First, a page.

Erik Gustafsson had his doubts that this day would ever come, that he’d find himself not only back in the NHL, but signing a two-year, one-way contract extension with the Blackhawks. After a season-and-a-half in Rockford, Gustafsson appeared to be an afterthought.
Instead, he’s a part of the Hawks’ present and future.
“Two more years,” he said with a smile Tuesday morning. “I’m glad I signed here, and I love this city, I love this team, and I love the fans over here. I’m blessed. It’s fun.”
NHL Network reported that the deal carried a $1.2-million cap hit. That’s a big raise from his current two-way, $650,000 deal, but it carries little risk for the Hawks, who can bury $1.025 million of the cap hit in the minors, if need be.
Gustafsson played 41 games with the Hawks during the 2015-16 season, but then was passed up on the organizational depth chart by young players such as Gustav Forsling and Jordan Oesterle, and veterans such as Brian Campbell and Cody Franson. But Gustafsson bided his time in Rockford and worked on his game. He had five goals and 25 assists in 68 games with the IceHogs last season, and three goals and 14 assists in 25 games this season before being called up in January.
He has a goal and four assists in 19 games with the Hawks this season. And while he still needs work in his own zone — he had a nightmarish game in San Jose last Thursday — the Hawks remain excited about his offensive potential. So does Gustafsson.
“[I need] to play my own game a little bit more,” he said. “I’ve been trying to pas the puck too much. I think I can shoot it a little bit more and create some more offense in the offensive zone. Then try to play a simple game in my own zone, and join the rush as much as I can.”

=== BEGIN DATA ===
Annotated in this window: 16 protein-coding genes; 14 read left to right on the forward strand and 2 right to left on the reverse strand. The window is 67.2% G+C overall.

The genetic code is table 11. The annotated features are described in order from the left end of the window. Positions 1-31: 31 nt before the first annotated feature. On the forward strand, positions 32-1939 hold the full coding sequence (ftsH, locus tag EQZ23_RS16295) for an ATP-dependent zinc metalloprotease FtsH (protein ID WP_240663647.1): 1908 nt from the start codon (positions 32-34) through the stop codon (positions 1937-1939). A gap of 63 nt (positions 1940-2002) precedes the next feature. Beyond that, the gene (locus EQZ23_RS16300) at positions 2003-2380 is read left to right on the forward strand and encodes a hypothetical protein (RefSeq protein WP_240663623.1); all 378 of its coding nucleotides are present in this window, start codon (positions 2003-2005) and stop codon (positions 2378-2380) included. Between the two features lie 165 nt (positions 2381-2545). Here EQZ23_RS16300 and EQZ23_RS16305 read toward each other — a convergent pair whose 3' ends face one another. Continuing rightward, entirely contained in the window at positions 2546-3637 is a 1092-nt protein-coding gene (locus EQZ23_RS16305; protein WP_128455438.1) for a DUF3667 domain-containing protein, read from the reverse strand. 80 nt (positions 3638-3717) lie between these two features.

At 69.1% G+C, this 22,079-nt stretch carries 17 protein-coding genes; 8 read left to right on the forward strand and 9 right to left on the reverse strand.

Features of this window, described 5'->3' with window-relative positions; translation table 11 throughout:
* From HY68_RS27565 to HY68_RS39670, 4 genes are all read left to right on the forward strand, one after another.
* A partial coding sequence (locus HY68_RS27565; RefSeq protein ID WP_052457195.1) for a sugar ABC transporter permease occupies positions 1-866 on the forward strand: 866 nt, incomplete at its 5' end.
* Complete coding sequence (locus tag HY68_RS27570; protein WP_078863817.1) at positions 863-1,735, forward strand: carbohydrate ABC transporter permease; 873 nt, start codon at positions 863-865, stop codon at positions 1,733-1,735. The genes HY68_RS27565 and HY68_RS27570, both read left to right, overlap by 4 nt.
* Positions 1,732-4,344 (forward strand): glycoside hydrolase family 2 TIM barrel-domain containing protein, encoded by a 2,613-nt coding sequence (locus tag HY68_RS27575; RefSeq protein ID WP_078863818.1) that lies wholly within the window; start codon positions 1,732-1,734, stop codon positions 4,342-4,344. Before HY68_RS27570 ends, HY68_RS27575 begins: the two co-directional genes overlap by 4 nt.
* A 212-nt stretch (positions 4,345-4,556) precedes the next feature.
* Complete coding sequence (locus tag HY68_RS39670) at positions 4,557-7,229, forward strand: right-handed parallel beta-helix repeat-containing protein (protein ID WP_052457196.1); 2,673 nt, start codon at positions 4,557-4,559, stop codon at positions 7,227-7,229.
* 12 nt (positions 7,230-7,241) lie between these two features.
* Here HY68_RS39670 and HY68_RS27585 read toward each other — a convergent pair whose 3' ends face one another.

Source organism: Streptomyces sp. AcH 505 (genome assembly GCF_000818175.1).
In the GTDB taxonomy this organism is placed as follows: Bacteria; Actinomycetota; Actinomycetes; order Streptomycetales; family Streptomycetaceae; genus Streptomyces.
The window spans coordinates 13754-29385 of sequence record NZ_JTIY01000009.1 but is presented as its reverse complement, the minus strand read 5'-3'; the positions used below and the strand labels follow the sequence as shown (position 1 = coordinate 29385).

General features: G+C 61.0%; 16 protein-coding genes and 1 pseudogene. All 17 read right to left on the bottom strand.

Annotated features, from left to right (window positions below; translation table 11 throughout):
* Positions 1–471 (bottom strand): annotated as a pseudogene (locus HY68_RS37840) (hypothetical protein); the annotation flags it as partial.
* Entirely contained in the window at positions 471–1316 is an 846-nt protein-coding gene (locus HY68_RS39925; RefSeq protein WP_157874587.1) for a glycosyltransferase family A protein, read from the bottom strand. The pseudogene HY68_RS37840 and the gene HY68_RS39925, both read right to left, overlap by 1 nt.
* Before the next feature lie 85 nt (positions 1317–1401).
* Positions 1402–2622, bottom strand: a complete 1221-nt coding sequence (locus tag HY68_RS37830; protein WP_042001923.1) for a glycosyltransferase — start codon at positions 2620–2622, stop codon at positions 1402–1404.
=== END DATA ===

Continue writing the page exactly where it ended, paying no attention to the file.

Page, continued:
The blue line is the Hawks’ primary area of concern, and they hope Gustafsson — who turns 26 next week — can be a big part of the long-term solution.
“He’s had some good stretches here,” Joel Quenneville said. “Defensively, he’s fine. Offensively he adds a nice ingredient to our team. … Defensively, there’s room [for improvement] there. As a team, our defense needs to be better than we’ve been over the recent stretch. As a group, we can all improve.”
The Hawks also signed Tyler Sikura — brother of top prospect Dylan Sikura — to a one-year deal.
NOTE: Corey Crawford’s situation is “status quo,” according to Quenneville, and no news is bad news. Quenneville had said last Wednesday that he hoped Crawford, who’s been out since Christmas with a head injury, could get back on the ice after the Hawks returned from their California trip. But he said Tuesday that it’s “doubtful” the goalie will be on the ice in the next few days.
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